Rajon Rondo bolts from unknown to unstoppable

BOSTON -- If Rajon Rondo's career path were a No. 2 pencil, it'd currently be sketching a lightning bolt on its accompanying canvas.

Let's start from the bottom of that bolt, where Rondo played the role of a relative unknown, a castoff in the distant shadows behind three legendary players during the 2008 NBA Finals.

Rajon Rondo

Rajon Rondo was just glad to be along for the ride during Boston's run to the 2008 NBA Championship.
Kevin C. Cox/NBAE/Getty Images

Rondo navigated through that maze of a playoff run as a wide-eyed, second-year ball handler whose job was simply not to lose a game for the resurgent Celtics. He wasn't asked to win games -- his legendary peers would take care of that.

"You know, Rondo, we believed in him as a starting point guard, but it was hard to fully trust him," said Paul Pierce, referencing the young and inexperienced version of Rondo in 2008.

Despite that wavering trust, Boston still managed to win its first championship banner in 22 years, but it did so with the young point guard taking in one of the most historic comebacks in NBA history. He took it in the same way Jack Nicholson did -- from a front row seat in the Staples Center.

"The 24 (point deficit), whatever the number comeback was that we had against the Lakers (in 2008), Rondo wasn't on the floor the entire time," was what Doc Rivers recalled of the epic Game 4 comeback during the '08 Finals. "We took him out in the middle of the third and he never played again in that game."

Why would the starting point guard now play in the most important quarters of the series, you might ask? Well, for starters, Rivers had found a lineup that clicked and it turned the game around in an instant. Rondo wasn't a part of it. Second, Rondo was still an immature point guard at the time and Rivers didn't know how he would respond in that situation.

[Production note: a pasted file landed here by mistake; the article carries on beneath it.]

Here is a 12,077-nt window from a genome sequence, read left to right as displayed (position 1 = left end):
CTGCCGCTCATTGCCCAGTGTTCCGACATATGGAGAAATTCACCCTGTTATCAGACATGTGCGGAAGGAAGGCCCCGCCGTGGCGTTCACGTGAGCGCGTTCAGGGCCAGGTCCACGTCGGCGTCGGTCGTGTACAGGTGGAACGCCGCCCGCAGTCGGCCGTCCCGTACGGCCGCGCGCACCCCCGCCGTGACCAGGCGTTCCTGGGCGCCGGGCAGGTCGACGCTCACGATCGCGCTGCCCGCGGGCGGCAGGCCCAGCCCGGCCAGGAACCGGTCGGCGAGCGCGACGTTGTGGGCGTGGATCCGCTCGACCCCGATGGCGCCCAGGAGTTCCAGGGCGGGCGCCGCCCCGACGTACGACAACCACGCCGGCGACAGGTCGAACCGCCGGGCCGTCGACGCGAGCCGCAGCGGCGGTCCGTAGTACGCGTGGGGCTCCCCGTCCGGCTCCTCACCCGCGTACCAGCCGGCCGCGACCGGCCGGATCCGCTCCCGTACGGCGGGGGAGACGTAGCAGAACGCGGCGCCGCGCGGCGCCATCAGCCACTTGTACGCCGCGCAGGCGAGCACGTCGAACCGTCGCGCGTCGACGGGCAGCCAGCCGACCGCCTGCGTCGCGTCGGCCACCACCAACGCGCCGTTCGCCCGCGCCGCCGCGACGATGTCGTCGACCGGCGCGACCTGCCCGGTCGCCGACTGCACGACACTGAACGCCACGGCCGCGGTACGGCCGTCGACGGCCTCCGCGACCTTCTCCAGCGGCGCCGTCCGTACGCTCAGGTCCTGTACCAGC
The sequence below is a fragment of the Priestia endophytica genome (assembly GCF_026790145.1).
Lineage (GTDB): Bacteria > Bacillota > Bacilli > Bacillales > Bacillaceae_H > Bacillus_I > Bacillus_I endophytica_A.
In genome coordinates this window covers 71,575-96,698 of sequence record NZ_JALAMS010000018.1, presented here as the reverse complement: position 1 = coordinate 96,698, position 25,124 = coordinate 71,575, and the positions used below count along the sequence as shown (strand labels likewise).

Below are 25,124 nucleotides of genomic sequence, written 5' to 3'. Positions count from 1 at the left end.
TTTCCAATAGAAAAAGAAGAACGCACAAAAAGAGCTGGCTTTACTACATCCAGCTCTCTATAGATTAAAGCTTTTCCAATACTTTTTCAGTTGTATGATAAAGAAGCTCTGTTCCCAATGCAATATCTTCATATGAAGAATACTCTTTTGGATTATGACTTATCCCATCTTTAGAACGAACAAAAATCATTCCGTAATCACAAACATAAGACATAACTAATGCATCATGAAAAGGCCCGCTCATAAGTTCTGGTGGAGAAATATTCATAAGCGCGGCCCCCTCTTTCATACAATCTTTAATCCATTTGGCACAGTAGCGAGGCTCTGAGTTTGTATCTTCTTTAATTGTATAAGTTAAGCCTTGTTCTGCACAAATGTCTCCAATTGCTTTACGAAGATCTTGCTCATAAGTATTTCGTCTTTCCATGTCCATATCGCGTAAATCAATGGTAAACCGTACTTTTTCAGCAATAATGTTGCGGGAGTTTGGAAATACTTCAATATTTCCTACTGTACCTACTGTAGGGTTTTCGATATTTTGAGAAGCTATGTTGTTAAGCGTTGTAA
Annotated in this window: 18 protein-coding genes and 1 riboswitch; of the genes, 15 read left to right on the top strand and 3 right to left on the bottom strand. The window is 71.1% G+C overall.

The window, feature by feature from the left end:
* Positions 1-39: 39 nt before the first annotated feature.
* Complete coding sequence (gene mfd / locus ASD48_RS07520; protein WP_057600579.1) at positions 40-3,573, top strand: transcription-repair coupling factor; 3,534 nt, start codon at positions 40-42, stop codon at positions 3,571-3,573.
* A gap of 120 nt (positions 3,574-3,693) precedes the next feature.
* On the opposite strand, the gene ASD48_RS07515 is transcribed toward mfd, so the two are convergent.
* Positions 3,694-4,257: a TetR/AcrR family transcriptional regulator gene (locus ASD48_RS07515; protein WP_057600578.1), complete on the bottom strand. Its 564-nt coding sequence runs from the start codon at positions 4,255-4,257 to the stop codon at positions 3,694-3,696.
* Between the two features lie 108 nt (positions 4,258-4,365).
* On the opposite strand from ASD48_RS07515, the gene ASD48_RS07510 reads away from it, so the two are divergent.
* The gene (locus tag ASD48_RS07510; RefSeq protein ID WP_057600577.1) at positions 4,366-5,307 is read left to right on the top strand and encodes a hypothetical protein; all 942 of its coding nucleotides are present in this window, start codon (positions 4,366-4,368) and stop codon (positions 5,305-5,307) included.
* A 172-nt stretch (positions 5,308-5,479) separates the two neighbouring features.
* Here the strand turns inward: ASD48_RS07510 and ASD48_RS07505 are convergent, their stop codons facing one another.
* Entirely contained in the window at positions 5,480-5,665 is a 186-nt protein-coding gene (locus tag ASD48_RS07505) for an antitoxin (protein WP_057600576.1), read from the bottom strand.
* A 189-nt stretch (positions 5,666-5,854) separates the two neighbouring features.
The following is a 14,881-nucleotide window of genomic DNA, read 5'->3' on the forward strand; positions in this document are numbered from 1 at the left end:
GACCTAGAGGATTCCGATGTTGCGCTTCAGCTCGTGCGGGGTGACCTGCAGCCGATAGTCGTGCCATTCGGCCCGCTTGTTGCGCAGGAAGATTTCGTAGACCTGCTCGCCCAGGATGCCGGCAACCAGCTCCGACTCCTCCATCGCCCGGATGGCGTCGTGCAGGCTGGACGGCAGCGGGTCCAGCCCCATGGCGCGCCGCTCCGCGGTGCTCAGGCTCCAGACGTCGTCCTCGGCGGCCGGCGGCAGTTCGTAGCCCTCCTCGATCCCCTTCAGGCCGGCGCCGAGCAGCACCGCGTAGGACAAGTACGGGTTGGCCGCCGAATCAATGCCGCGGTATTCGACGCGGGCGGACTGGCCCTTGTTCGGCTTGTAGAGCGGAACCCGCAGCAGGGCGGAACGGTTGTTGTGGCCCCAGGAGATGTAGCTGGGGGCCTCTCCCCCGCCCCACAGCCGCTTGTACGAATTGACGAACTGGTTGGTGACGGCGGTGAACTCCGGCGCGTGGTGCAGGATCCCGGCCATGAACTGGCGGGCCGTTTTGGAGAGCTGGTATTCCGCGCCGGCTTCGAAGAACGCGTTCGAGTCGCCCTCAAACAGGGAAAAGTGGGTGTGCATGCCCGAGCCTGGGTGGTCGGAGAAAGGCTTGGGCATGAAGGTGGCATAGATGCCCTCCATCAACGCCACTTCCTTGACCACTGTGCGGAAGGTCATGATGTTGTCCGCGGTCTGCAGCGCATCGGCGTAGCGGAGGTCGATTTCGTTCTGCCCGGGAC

Oh, how things have changed.

Said Rivers, "That would never happen now."

It certainly wouldn't, because in just two years' time, Rondo has transformed from the brother in the back seat who's just along for the ride to the man who carries the keys to the car. He is now a household name, an All-Star, who has driven those same three legends to the 2010 NBA Finals.

Meet the top of that lightning bolt.

Rondo has been absolutely dominant in his third postseason, embarrassing former All-Star point guards and knifing up defenses like a butcher does steaks. Entering Game 1 of the Finals, Rondo is averaging nearly 17 PPG to go along with 5.3 RPG and 10.0 APG. He also recorded historic numbers -- we're talking on par with only Oscar Robertson and Wilt Chamberlain -- with his 29 points, 18 rebounds and 13 assists during Game 4 of the Conference Semifinals against Cleveland.

Not bad for a player just two years removed from riding the bench in the most important quarter of the season.

So how did this point guard skyrocket from the bottom of that lightning bolt to the top? Well, it's easy -- he grew up.

"Two years ago he was still trying to find his own way," said Rivers. "As a player he probably wasn't sure who he was going to be as a player yet, and I think now he has a much better (idea) obviously."